Chapter

The Individuation of Events

Donald Davidson

in Essays on Actions and Events

Published in print September 2001 | ISBN: 9780199246274
Published online November 2003 | e-ISBN: 9780191715198 | DOI: http://dx.doi.org/10.1093/0199246270.003.0008

Series: The Philosophical Essays of Donald Davidson (5 Volumes)

 The Individuation of Events

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Davidson notes that none of his key claims in the theory of action (Essay 1, Essay 2, Essay 3, Essay 4, Essay 5), nor his analysis of action sentences (Essay 6) or causal statements (Essay 7), will work unless we can talk of the same action, or event, under different descriptions, descriptions that, if they refer at all, must refer to the same thing and not change the referent of the re‐described expression. This requires that there are singular terms denoting events that can be variously referred to, and Davidson investigates the motivations for believing that ordinary language speakers refer to them already and readily concede their existence. He stresses that it is singular terms rather than sentences as a whole that refer to events, since sentences are only existential and generic with respect to events; i.e. sentences merely say that at least one event of a certain kind occurred without referring to any particular one of them (see also Essay 9). Against Strawson, Davidson argues more generally that events constitute a fundamental ontological category that cannot be dispensed with in favour of an ontology that only recognizes ordinary enduring objects. After examining the general need to provide identity and individuation conditions for entities whose existence we are committed to, Davidson asks how well that need is met in the case of material objects, and provides such conditions for events in terms of their causes and effects (see also Appendix B).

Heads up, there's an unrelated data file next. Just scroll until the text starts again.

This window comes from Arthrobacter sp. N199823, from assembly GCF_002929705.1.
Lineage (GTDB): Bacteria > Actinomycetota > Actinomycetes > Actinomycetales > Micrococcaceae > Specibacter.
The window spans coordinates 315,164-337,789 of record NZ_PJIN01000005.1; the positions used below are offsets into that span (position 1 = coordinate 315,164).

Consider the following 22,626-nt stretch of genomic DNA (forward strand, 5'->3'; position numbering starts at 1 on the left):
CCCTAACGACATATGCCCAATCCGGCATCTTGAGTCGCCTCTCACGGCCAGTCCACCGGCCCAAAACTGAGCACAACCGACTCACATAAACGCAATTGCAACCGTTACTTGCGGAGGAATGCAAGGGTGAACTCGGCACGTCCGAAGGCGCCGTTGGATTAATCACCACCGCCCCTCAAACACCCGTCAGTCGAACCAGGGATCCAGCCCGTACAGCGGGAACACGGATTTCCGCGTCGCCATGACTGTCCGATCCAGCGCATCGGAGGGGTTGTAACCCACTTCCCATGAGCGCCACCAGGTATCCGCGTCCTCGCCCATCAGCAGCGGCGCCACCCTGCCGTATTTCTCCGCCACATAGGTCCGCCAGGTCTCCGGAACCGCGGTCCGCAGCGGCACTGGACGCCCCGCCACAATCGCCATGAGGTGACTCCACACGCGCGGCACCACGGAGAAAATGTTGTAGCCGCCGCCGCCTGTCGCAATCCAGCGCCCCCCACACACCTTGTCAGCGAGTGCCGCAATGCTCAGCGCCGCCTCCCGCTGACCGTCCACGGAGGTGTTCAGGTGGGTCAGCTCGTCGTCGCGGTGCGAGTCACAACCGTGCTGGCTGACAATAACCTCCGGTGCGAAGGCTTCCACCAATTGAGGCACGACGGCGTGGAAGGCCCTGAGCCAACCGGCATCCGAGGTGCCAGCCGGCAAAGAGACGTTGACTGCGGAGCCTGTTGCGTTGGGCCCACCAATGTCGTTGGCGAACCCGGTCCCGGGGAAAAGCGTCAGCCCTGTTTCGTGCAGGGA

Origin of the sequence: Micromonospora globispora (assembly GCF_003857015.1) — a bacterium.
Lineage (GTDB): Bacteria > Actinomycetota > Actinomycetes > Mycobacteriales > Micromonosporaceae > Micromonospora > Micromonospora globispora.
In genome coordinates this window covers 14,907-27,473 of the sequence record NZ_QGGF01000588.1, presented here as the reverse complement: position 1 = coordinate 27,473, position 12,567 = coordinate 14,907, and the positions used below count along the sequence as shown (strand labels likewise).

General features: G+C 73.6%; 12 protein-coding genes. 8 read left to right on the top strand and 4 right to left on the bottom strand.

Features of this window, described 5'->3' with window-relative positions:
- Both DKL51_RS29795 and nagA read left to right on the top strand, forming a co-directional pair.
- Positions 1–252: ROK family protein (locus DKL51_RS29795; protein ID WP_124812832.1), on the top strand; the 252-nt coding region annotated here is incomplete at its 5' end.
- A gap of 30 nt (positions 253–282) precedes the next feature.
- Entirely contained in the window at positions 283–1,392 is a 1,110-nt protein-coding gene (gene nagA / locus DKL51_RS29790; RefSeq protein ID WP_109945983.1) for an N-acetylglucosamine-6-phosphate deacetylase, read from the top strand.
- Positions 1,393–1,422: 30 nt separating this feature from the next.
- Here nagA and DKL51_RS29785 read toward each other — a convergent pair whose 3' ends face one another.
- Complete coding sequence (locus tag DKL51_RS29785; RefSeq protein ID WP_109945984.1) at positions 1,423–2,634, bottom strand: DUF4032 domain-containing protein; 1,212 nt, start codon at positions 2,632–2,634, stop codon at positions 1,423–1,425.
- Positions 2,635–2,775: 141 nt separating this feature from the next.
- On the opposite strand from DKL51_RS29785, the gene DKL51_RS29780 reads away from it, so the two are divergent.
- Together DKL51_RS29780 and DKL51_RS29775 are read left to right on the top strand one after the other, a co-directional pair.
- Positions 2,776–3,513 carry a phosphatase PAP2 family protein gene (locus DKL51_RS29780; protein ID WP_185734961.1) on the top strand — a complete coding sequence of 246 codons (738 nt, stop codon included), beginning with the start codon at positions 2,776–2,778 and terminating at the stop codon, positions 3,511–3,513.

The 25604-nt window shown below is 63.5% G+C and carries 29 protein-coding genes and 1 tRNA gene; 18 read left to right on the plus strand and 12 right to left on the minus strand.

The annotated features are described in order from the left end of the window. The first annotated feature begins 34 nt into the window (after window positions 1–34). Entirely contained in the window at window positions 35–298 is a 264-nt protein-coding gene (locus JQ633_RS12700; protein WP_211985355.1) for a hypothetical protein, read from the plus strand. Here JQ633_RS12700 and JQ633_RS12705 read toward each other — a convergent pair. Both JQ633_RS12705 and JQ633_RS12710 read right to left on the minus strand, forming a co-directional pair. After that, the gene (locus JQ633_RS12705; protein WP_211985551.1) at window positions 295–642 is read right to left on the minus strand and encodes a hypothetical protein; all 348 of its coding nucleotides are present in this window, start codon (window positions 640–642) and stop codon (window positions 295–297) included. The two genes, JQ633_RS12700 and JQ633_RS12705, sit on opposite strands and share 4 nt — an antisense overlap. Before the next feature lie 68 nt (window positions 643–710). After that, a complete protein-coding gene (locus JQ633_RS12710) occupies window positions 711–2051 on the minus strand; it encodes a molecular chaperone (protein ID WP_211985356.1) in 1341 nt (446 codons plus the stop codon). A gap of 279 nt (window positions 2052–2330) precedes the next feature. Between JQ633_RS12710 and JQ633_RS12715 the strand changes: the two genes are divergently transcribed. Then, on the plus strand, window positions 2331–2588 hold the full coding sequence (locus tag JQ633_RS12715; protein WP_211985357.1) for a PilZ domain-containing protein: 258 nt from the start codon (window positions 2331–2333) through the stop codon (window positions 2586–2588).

Keywords: conditions identity; description‐relativity events; events; individuation; material objects; particulars; reference of sentence; Strawson

Chapter.  8313 words. 

Subjects: Philosophy of Mind

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